There is need for a new charity to be established in Ireland. It will seek out people suffering personal injury. It will advise that the injured person (âthe victimâ?) should immediately consult a solicitor to determine whether there is a cause of action arising from the incident in which the victim was injured.
The need for this charity arises from the terms of Section 8 of the Civil Liability and Courts Act 2004.
8.â(1) Where a plaintiff in a personal injuries action fails, without reasonable cause, to serve a notice in writing, before the expiration of 2 months from the date of the cause of action, or as soon as practicable thereafter, on the wrongdoer or alleged wrongdoer stating the nature of the wrong alleged to have been committed by him or her, the court hearing the action mayâ
(a) draw such inferences from the failure as appear proper, and
(b) where the interests of justice so requireâ
(i) make no order as to the payment of costs to the plaintiff, or
(ii) deduct such amount from the costs that would, but for this section, be payable to the plaintiff as it considers appropriate.
(2) In this section âdate of the cause of actionâ? meansâ
(a) the date of accrual of the cause of action, or
(b) the date of knowledge, as respects the cause of action concerned, of the person against whom the wrong was committed or alleged to have been committed,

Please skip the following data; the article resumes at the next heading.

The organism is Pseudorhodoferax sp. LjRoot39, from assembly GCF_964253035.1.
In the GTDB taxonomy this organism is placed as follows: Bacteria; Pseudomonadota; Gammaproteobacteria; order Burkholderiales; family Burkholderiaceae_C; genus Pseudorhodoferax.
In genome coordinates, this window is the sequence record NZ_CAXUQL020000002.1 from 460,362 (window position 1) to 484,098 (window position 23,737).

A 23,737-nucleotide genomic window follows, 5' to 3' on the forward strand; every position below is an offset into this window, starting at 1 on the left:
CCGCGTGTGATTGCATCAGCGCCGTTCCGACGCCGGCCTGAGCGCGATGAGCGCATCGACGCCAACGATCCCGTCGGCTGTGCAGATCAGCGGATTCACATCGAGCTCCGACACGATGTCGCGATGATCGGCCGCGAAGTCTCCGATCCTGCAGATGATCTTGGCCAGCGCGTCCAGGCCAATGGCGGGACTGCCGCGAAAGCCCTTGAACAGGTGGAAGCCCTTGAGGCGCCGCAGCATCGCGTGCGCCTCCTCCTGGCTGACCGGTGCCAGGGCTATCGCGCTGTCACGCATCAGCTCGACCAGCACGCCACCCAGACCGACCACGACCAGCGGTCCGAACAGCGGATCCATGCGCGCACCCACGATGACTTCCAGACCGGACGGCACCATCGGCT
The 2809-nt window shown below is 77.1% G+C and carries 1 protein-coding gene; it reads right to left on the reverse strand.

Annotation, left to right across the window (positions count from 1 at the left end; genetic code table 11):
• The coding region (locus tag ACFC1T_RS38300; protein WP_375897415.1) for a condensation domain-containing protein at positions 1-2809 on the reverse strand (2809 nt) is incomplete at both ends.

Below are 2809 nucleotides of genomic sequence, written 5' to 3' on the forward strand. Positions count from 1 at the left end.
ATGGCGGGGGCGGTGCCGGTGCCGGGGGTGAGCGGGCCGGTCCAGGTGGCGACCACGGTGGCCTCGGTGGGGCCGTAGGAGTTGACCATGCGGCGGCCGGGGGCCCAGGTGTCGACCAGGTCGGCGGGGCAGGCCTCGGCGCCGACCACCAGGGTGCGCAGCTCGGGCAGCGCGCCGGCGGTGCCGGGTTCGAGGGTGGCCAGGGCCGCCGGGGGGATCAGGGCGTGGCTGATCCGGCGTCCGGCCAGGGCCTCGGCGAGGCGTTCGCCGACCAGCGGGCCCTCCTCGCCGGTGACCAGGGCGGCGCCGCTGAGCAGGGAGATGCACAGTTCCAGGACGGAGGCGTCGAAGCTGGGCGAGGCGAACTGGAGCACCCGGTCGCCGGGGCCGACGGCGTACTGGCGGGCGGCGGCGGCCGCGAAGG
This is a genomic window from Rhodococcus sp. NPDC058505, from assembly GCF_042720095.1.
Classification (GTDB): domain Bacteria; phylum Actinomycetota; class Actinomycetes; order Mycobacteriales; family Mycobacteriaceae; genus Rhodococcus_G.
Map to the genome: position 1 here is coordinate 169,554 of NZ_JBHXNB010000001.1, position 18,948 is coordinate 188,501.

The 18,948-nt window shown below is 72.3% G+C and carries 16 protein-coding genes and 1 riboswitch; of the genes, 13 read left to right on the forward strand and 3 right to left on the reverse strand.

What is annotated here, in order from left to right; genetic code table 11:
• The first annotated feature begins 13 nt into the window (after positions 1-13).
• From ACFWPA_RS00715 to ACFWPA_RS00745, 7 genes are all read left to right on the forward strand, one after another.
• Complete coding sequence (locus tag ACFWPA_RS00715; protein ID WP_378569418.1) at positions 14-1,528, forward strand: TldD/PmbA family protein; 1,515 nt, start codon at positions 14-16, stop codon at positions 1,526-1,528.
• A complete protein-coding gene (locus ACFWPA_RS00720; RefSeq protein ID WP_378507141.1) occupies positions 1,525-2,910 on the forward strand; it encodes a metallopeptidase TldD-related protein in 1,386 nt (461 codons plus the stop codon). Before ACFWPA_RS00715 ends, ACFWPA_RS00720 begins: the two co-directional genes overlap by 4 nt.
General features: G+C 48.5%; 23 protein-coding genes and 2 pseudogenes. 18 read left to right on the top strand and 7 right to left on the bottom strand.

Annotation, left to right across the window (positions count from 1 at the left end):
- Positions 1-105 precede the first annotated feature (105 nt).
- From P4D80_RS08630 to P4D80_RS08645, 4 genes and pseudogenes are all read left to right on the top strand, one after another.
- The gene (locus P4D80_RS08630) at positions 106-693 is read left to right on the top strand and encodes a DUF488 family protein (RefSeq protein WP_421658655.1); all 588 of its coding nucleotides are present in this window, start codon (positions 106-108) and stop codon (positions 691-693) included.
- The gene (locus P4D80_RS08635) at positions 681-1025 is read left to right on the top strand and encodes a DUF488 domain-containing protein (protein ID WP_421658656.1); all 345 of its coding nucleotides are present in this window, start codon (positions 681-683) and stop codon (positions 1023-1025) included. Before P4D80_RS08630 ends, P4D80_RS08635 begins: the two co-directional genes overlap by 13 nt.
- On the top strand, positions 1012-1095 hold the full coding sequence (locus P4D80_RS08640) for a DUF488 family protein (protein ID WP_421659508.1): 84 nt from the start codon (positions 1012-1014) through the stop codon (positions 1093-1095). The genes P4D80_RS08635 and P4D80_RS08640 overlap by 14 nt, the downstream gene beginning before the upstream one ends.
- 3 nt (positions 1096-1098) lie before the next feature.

whichever occurs later.
Very few people are aware of the Section. It is draconian. It places an onus on a victim of negligence or other wrongdoing to write the required letter to the wrongdoer at a time when most such victims are struggling with the practical consequences of their injury and, often, are still in hospital.
If the letter mistakenly describes âthe nature of the wrongâ? (what does that mean?) then the victim has failed to comply with the Section. This is a reason for the need for the services of a solicitor to deal with the requirement.
Everybody is presumed to know of the Section. Not to know of it is not âreasonable causeâ?. To know it (which is the presumption) and not to write the letter leads to the inference that the victim wished to gain advantage at the expense of the wrongdoer. (It is hard to know what other inference might be drawn. To draw an inference is to follow a mental process that is independent of the actual intention of the victim.)
A failure to write the letter may result in a penalty (possibly a substantial one) being inflicted on the victim. Ordinarily, a successful litigant in a personal injury action is awarded the costs of bringing the action. The Section permits that some or all of the victimâs costs be denied him/her. This is a very heavy penalty. Even in the circumstances of the exercise of a judicial discretion it is hard to see how the Section will avoid being exercised in, objectively, a capricious way.